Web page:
Beginning in the thirteenth century, the three monotheistic religions parted ways, with the Jewish and Christian world going in one direction and the Islamic world going in another. We are still coming to terms with that split.
But the three faiths still hold more in common than we typically recognize today. For example, Islam (like Judaism and Christianity) has a powerful sense of the transcendence of God—His majesty, His greatness, His incomparability with anything else. You see this in the Muslim’s abject bow at prayer, head lowered to the ground.
There is a sentence in the Psalms that says that the whole world, the whole vastness of the stars and everything else, is to God but a grain of sand. The whole world is insignificant. That’s a way of saying how great God is. The purest single note in Islam is this greatness of God, and the appropriate human response to it is “yes.” “Islam” means submission: “Yes.”
T. S. Eliot says that the most beautiful single line in all of human poetry is in Dante: E‘n la sua volontade è nostra pace. “In His will, our peace.” That’s a Christian and a Jewish expression of the relationship of humans to God. It sounds like submission, doesn’t it? “In His will, our peace.” Sometimes we are told that Islam means “peace.” It does mean peace, if you submit to His will. And it sounds as though that’s very similar to the Jewish and Christian “In His will, our peace.” Mutual understanding can begin from there.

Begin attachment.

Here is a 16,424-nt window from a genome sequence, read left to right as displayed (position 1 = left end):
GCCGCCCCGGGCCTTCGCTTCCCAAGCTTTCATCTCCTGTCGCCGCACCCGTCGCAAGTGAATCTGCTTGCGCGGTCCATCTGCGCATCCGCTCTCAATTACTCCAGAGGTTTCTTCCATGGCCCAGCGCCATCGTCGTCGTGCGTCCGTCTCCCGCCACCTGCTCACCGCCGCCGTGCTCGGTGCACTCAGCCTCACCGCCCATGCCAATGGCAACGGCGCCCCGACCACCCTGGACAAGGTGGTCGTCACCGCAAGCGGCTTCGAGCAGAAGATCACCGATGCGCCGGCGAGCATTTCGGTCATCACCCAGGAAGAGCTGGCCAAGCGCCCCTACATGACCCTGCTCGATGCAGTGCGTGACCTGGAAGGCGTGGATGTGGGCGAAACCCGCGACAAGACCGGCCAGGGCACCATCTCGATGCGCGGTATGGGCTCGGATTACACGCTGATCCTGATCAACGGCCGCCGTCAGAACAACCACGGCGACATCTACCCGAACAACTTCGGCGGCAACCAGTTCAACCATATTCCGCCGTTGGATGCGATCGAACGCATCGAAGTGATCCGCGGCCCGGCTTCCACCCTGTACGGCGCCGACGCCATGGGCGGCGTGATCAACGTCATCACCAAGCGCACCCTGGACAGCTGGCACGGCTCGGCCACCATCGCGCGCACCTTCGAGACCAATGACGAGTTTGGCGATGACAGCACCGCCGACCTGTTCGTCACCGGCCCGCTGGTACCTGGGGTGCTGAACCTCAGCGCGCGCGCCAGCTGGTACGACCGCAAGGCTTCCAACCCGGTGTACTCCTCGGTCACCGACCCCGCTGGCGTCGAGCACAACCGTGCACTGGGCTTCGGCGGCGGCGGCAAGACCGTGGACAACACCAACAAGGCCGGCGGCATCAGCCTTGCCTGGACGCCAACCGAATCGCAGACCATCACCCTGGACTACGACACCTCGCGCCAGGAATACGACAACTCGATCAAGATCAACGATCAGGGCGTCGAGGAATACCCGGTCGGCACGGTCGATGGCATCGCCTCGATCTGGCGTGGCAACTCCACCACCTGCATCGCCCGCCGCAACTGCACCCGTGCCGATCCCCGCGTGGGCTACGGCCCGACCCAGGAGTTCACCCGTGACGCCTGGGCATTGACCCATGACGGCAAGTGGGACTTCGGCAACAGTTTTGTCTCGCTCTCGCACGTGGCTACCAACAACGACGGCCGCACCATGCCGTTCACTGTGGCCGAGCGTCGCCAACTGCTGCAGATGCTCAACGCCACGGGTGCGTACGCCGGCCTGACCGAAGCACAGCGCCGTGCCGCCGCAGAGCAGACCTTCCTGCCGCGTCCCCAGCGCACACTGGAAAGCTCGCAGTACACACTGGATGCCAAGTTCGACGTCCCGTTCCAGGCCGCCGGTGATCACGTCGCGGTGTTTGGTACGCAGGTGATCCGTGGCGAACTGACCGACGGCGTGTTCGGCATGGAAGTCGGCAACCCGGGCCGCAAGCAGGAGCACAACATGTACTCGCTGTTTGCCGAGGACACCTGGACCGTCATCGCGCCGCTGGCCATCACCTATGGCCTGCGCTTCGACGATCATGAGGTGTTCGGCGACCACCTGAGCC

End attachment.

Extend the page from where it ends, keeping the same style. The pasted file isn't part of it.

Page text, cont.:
Difficulties in understanding arose in part because Muslim scholars interpreted Plato and Aristotle in such a way that they became convinced that God’s greatness and transcendence is so superior to us that God couldn’t be bothered with this grain of sand, with this changeable world in which there are seasons, upheavals and erosions, historic transformations and individual contingencies. God is concerned with necessary things, the things that are eternal, the things that stay the same. His will is not affected by all the things that happen on our level of existence.
Focusing on God’s transcendence is Islam’s great strength. Its weakness is that it can say little about human liberty, and about how human choice affects the will of God. How can God allow for human freedom? How can God permit human choice? It’s as though medieval Muslims imagined liberty to be a zero-sum game. If humans have it, God doesn’t. If God has it, humans don’t. It’s a philosophical problem they couldn’t resolve.